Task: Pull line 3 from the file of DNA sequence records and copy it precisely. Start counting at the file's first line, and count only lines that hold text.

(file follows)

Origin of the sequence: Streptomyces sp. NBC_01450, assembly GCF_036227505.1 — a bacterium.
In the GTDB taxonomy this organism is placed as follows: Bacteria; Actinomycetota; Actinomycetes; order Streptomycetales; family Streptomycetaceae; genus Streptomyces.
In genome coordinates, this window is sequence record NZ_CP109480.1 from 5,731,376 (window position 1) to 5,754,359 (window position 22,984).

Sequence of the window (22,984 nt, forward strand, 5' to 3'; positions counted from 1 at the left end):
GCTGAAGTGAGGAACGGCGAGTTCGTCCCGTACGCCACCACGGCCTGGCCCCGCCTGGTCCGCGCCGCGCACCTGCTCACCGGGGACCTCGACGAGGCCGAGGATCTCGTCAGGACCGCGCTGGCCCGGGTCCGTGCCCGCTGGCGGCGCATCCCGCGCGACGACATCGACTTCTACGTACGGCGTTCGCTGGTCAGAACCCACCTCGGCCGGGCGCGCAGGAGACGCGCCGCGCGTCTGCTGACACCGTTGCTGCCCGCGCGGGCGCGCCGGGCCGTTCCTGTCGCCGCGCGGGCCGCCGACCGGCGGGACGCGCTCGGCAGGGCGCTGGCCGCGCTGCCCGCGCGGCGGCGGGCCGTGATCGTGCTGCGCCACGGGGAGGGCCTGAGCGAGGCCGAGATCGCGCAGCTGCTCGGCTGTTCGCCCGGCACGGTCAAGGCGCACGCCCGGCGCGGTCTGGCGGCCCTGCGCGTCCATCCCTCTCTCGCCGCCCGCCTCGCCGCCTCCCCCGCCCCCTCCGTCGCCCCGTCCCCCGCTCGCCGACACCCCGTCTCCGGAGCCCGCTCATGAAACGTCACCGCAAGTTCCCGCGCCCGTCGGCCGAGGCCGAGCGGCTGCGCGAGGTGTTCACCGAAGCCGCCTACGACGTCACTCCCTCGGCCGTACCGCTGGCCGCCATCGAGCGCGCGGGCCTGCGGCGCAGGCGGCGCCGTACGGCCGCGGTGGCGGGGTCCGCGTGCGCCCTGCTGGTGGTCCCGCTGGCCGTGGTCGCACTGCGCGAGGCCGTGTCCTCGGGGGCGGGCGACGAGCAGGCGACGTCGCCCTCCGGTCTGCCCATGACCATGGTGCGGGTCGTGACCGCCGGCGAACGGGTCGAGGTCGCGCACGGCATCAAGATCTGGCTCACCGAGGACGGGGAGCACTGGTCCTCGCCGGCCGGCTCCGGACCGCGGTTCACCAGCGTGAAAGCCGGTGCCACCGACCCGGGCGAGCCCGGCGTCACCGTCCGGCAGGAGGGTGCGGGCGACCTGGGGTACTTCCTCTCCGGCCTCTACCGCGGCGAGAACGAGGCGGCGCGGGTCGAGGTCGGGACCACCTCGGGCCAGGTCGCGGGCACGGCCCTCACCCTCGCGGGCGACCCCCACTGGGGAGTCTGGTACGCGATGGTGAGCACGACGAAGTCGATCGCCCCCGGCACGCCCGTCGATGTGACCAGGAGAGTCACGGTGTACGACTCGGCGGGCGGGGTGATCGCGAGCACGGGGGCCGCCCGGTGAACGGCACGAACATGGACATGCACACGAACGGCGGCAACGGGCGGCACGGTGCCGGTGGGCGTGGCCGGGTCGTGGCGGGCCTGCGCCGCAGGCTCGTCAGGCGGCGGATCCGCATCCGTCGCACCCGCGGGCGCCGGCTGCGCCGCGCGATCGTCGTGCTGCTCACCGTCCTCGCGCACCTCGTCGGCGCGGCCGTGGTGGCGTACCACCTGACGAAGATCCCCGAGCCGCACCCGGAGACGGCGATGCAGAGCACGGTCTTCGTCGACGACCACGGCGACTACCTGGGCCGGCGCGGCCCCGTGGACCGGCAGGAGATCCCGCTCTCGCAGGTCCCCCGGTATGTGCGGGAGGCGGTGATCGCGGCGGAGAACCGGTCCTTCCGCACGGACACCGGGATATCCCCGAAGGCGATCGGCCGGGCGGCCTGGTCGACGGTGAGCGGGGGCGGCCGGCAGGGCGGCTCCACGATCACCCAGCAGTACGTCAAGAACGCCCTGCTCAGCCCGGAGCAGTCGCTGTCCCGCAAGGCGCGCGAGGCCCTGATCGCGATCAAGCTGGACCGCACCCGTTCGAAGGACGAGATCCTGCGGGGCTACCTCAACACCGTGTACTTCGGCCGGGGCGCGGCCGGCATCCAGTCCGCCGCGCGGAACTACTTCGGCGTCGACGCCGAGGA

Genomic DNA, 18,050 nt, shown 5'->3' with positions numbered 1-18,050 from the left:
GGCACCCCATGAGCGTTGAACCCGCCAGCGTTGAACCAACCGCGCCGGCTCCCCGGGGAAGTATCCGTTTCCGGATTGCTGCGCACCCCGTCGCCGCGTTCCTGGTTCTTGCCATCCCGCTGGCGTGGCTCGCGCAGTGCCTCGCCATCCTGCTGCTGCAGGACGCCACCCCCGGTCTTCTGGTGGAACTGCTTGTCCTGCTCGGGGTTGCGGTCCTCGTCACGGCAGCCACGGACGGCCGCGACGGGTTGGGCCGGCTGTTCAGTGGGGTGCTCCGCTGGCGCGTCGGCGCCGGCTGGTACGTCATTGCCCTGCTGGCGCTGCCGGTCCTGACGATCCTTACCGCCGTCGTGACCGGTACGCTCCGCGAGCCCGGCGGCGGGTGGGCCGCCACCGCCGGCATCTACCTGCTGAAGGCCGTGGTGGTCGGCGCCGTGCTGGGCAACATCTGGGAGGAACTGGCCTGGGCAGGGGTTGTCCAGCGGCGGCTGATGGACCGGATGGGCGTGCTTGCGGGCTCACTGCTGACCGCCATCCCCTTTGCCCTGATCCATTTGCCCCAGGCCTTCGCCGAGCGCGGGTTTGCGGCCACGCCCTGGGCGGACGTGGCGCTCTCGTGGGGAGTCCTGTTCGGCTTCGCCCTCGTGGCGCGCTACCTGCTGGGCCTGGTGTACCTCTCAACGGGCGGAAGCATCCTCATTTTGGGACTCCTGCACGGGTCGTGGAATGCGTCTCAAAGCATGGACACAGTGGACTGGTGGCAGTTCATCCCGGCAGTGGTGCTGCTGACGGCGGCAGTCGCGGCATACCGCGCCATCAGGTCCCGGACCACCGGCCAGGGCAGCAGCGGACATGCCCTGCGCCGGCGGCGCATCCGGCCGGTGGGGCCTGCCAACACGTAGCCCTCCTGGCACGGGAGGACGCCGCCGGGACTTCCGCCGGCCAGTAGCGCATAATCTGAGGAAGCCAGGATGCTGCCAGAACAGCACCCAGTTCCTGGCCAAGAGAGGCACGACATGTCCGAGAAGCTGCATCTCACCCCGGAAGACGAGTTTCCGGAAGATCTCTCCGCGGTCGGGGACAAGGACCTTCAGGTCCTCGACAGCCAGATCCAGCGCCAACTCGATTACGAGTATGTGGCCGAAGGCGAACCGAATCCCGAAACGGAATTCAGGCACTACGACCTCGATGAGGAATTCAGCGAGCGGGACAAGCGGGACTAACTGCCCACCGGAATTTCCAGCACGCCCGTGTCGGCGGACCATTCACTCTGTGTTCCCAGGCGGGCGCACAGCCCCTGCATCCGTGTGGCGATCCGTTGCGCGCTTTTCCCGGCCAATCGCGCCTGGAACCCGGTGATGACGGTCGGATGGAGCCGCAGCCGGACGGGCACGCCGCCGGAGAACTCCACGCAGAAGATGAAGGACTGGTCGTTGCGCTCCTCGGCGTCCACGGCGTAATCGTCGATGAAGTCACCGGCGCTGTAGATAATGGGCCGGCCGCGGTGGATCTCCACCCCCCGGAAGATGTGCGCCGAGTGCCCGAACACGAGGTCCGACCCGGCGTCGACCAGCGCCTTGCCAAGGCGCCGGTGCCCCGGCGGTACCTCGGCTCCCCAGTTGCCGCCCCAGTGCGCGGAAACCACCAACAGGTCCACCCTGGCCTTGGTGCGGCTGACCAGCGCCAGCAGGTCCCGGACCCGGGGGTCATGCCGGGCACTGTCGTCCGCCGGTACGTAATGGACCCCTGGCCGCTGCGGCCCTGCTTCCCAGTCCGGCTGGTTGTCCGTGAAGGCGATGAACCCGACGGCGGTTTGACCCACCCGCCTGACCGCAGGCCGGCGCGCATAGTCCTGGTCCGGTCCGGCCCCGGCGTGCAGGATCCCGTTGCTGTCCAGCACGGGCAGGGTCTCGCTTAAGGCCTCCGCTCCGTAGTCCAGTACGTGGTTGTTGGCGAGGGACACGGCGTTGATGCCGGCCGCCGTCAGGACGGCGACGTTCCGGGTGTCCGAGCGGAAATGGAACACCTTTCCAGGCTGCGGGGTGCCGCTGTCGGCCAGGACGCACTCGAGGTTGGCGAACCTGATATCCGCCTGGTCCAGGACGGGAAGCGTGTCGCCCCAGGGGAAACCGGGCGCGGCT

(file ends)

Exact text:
In genome coordinates, this window is sequence record NZ_CP109480.1 from 5,731,376 (window position 1) to 5,754,359 (window position 22,984).